We've known Massimo for a little while now and we routinely have a good laugh with him and can riff on a joke for some hours together. But it was a different thing to harvest together, to watch him tend to the trees that belonged to his father with the kind of affectionate assurance that comes from the intimate knowledge of how a thing works. To see him in his green coveralls was to see him differently, to see the parts of him that superseded the others yet remained beneath all of the layers, the constant and consistent undercurrent of holding a piece of your land in your hand. In truth, inside of every Italian there is that small piece which is a farmer. And I suppose that inside of all of us there is that small piece which is a little bit Italian.
Once the olives are collected, the tarps are moved and fashioned in their precise yet anecdotal fashion around the next group of trees, and on until the end.
It certainly wouldn't be Italy unless we stopped for lunch, and Teresa would hardly let Massimo go hungry (nor would Massimo let Teresa let Massimo go hungry, if we're honest). The collective fatigue and hunger that comes with being outside, the flush in the cheeks reminds me of days that my dad would take us to football games as children and bundle us up into blankets and pom pom hats. There is a melancholy that accompanies all of these moments, a smell of wood burning in the air and all of the things that are still to be done which is unmistakable and incandescent and which strikes something deep in me that I sense but cannot articulate. It's a different thing when your job brings you into someone's home, into their life. Lines blur and dissolve into a gentle mist.
We helped Massimo and Teresa harvest the trees located on Maestro Bravi's land, which once belonged to Massimo's father. Maestro Bravi is 87, and lives with his daughter in Tuscania where he is her primary caretaker, and his land is reserved for his trees and vegetable garden. A former schoolteacher, Maestro is possessed with the kind of innate awareness that requires him to speak very little and with a barely perceptible nod he makes it clear that he has understood what you have not even said. He helped with the harvest and collected all of the branches that Massimo cut for firewood, and seemed to get younger with each load of wood that he hauled away.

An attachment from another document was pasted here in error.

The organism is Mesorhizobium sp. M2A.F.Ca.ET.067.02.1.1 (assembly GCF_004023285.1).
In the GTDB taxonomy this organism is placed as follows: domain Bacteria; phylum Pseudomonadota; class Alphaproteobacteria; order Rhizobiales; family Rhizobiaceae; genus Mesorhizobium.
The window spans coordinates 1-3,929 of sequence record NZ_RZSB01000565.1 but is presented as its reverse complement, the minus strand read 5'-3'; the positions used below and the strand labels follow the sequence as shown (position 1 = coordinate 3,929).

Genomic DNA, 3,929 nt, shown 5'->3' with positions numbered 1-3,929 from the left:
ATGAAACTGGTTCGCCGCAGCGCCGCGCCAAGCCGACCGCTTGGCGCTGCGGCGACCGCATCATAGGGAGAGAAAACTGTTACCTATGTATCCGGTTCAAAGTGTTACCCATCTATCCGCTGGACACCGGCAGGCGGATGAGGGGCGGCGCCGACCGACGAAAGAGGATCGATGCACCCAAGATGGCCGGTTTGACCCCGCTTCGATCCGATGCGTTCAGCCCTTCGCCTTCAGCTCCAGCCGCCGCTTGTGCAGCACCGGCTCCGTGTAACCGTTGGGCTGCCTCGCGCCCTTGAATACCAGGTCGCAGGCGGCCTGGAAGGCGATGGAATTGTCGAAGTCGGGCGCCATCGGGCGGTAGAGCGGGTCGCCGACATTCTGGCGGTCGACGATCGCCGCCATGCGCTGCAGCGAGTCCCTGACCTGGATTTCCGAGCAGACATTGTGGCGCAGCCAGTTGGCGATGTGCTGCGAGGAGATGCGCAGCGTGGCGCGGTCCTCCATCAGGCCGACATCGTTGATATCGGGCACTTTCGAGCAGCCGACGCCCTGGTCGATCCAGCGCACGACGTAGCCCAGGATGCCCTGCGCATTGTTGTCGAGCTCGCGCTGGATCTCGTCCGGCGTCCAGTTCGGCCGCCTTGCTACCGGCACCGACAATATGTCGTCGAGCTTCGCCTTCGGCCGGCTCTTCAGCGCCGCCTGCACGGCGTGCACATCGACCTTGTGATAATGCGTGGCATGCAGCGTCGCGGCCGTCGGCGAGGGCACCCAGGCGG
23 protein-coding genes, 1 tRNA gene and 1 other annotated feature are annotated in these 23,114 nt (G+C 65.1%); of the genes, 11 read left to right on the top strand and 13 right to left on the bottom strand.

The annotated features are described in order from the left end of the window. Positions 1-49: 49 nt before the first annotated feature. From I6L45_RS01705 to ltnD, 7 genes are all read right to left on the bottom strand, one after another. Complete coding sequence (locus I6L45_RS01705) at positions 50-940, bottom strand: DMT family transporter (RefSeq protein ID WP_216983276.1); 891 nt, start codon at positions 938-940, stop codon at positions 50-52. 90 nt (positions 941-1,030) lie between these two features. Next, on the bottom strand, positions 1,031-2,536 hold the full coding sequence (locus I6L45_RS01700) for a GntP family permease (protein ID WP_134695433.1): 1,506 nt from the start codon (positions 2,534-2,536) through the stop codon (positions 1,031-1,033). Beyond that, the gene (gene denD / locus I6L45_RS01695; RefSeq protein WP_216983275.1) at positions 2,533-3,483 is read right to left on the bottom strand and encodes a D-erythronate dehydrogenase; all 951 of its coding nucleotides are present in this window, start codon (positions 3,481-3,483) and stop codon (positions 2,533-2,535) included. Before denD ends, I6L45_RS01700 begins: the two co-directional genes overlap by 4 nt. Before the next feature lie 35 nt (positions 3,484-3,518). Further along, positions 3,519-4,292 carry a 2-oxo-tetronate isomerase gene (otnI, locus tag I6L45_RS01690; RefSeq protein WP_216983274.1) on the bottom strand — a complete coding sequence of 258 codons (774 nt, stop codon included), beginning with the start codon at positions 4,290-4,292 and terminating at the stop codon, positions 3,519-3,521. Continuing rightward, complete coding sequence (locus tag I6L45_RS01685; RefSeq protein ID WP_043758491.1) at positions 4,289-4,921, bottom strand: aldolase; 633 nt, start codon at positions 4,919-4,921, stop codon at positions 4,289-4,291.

As the sun begins to dip down and the last olives are collected, the whir of the generator stops and the air is filled with a thick silence; it's as if you've never heard silence before and it is so powerful that you have to take a moment to stop and let yourself catch up with it. Olive harvesting is a long game, a slow and steady gain of inches and grams. The ritual is also in the pace of it, the time that has to be put into it. It is a type of austerity, a lenten promise to your father's trees or something close to it.
But again, it's pragmatic and the results are real. Because as all those bins get filled and they make their way to the mill they are transformed, and the transformation is why all the ritual matters.
This was the first olive oil we tasted of the 2015 harvest and in some grand symbolic gesture worthy of its name, the power went out in the mill as we were watching the first liters poured. It barely looks real but there it is, with no filters and no fanfare. It is luminescent and aggressive and the first taste of it is an assault that strikes at the back of the throat. Its a thing that you picked and you cared for and you watch fall out of that tree and there it is, painted alive.
There is a proverb that says, 'fortune and olives are alike: sometimes a man has an abundance and sometimes not any." There is a reason that the olive has such symbolism, and a reason why it means so much. The olive is filled with promise, with possibility; a reminder that if this time it doesn't quite go off as you'd hoped, there will always be another chance and another season. When we cook with it we take all of those possibilities and make them manifest and it continues to matter as much as it has for thousands of years.
Indeed perhaps it was to the humble olive that he was speaking when the philosopher poet LL Cool J uttered these words, and how true they ring: I'm gonna take this itty bitty world by storm, and I'm just gettin warm.